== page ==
The Chicago Composers Orchestra presents music by living composers, extending the orchestral tradition to be open and vibrant, to speak to contemporary live and bring diverse people together.
We envision the orchestra as a powerful vehicle for contemporary music, filled with energy and purpose for composers, performers, listeners, and their communities.
CHICAGO COMPOSERS ORCHESTRA
The Violin section is generously sponsored by Rachel Manigault.
Announcing the 2022-2023 Season:
Saturday, August 6, 2022 at 7:30pm
St James Cathedral
Sunday, October 23, 2022 from 2-5pm
Martinis That Matter | Marty's | 1511 W Balmoral Ave
Saturday, January 28, 2023
St James Cathedral
Saturday, April 29, 2023
St James Cathedral
Thanks to you, we are able to bring orchestral music by living composers to the Chicago community. The CCO is a non-profit 501(c)3 charitable organization. Support the CCO with a tax deductible at www.chicagocomposersorchestra.org/support.
The MacArthur Funds for Arts and Culture at the Driehaus Foundation
The Paul M. Angell Family Foundation
The Department of Cultural Affairs and Special Events (DCASE)
Aaron Copland Fund for Music
The Alice M. Ditson Fund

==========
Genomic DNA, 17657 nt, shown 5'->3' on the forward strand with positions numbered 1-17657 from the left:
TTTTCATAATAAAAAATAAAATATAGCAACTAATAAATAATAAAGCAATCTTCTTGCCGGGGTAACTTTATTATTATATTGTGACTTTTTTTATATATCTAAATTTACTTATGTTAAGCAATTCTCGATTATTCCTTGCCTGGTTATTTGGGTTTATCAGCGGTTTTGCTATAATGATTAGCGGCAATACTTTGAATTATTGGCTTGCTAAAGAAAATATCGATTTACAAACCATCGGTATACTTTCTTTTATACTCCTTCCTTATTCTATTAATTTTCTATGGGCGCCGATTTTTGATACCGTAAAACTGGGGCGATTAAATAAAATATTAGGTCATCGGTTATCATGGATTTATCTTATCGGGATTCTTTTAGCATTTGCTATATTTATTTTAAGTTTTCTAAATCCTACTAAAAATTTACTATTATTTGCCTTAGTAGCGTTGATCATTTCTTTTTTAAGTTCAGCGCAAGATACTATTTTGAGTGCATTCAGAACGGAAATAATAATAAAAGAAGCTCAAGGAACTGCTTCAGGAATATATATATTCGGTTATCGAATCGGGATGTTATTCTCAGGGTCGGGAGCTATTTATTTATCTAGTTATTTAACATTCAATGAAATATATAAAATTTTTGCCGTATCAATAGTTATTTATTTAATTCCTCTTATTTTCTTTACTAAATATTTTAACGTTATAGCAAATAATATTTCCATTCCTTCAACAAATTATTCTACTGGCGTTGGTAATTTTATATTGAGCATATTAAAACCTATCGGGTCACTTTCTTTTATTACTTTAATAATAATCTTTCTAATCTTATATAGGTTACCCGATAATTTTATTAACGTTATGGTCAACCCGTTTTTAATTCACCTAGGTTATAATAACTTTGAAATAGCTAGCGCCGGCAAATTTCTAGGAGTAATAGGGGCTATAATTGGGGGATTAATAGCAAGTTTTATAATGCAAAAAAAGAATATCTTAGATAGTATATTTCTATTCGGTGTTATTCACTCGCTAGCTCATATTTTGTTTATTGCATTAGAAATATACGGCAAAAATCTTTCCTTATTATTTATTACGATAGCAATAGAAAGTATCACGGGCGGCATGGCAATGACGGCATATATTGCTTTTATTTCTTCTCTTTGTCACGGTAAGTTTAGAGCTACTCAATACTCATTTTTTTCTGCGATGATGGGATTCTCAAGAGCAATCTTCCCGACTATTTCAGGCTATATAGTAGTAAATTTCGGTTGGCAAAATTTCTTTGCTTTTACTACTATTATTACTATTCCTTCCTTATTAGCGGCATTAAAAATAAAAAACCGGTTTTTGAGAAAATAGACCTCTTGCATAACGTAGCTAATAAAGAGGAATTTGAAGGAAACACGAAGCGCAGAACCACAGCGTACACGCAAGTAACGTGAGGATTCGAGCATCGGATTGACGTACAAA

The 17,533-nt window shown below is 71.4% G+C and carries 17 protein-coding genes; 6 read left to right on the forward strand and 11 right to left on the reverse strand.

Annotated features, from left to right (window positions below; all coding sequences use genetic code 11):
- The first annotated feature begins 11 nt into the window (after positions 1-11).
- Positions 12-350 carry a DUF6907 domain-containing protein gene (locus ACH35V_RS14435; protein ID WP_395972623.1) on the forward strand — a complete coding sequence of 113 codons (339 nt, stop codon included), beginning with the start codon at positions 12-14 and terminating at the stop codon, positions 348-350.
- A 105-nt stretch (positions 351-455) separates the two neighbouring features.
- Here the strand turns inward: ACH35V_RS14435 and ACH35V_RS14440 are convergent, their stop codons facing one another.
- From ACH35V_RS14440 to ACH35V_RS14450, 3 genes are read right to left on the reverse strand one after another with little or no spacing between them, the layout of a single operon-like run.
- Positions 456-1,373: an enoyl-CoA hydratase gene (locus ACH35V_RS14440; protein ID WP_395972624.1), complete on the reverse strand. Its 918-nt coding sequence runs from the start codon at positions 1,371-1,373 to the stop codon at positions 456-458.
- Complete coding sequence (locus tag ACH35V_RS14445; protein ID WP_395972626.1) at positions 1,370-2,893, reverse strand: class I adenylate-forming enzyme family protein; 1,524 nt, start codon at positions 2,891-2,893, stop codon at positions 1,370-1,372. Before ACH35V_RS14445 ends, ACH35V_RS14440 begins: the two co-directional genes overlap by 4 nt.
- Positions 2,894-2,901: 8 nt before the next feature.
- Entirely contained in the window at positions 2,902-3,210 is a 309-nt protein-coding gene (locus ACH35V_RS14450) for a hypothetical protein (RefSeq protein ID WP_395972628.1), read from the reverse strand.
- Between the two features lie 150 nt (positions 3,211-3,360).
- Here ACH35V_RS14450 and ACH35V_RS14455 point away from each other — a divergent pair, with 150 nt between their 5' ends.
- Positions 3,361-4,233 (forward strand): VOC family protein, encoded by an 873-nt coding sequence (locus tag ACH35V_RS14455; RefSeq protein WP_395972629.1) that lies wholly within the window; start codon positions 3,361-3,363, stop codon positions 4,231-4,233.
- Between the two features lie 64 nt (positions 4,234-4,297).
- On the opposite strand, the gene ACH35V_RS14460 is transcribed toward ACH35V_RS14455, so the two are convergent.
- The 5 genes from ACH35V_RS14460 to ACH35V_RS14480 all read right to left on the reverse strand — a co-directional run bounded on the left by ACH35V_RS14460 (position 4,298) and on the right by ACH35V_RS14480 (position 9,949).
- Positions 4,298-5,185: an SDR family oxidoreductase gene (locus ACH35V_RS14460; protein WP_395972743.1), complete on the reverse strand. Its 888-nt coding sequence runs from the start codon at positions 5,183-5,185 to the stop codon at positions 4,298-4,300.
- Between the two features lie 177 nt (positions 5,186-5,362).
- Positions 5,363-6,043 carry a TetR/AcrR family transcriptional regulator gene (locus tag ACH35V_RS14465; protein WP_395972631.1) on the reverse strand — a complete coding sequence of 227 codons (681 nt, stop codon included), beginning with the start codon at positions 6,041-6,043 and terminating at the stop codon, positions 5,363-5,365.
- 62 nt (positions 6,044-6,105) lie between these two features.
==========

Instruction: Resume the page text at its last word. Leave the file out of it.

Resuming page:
Illinois Arts Council Agency
The Cliff Dwellers Arts Foundation
Geoffrey F. Lory
Christine and Glenn Hayes
Philip & Patricia Morehead
Dr. James Orr
Beci & Debu Tripathy
Steve and Colleen Galat
Layla and Eva Doss
Facebook Matching Gift Program
Andrew S. Kohler
Kathleen Giotta Delano
Board of Directors
Brandon Harrington, President
Daniel Jarzynski, Treasurer
Kate Guarna, Secretary
Randall West, Artistic Director
Allen Tinkham, Music Director
Erica Bittner, Development Director
Lesley Swanson, Operations Director
Interested in sponsoring your favorite section, an upcoming concert, or CCO’s season? Contact firstname.lastname@example.org for details.
Interested in getting involved with CCO? We would love for you to join us whether as a composer, performer, volunteer or board member, you name it! Email us at email@example.com.
We thank these organizations for their generous support: